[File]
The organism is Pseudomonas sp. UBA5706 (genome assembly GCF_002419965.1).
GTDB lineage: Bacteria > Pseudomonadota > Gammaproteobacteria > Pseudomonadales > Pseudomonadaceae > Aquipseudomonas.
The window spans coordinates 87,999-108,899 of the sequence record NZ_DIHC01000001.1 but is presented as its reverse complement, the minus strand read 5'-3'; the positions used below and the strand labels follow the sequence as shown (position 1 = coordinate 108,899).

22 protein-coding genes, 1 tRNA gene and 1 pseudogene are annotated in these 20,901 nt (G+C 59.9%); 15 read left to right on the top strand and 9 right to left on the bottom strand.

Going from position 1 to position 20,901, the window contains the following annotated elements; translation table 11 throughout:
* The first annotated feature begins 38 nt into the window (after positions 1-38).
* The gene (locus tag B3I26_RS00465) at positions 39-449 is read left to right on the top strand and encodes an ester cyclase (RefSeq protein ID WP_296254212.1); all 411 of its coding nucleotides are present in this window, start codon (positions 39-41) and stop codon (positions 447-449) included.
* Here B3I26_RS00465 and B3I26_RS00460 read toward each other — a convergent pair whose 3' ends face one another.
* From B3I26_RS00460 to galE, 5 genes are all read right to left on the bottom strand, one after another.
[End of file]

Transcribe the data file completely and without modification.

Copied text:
The organism is Pseudomonas sp. UBA5706 (genome assembly GCF_002419965.1).
GTDB lineage: Bacteria > Pseudomonadota > Gammaproteobacteria > Pseudomonadales > Pseudomonadaceae > Aquipseudomonas.
The window spans coordinates 87,999-108,899 of the sequence record NZ_DIHC01000001.1 but is presented as its reverse complement, the minus strand read 5'-3'; the positions used below and the strand labels follow the sequence as shown (position 1 = coordinate 108,899).

22 protein-coding genes, 1 tRNA gene and 1 pseudogene are annotated in these 20,901 nt (G+C 59.9%); 15 read left to right on the top strand and 9 right to left on the bottom strand.

Going from position 1 to position 20,901, the window contains the following annotated elements; translation table 11 throughout:
* The first annotated feature begins 38 nt into the window (after positions 1-38).
* The gene (locus tag B3I26_RS00465) at positions 39-449 is read left to right on the top strand and encodes an ester cyclase (RefSeq protein ID WP_296254212.1); all 411 of its coding nucleotides are present in this window, start codon (positions 39-41) and stop codon (positions 447-449) included.
* Here B3I26_RS00465 and B3I26_RS00460 read toward each other — a convergent pair whose 3' ends face one another.
* From B3I26_RS00460 to galE, 5 genes are all read right to left on the bottom strand, one after another.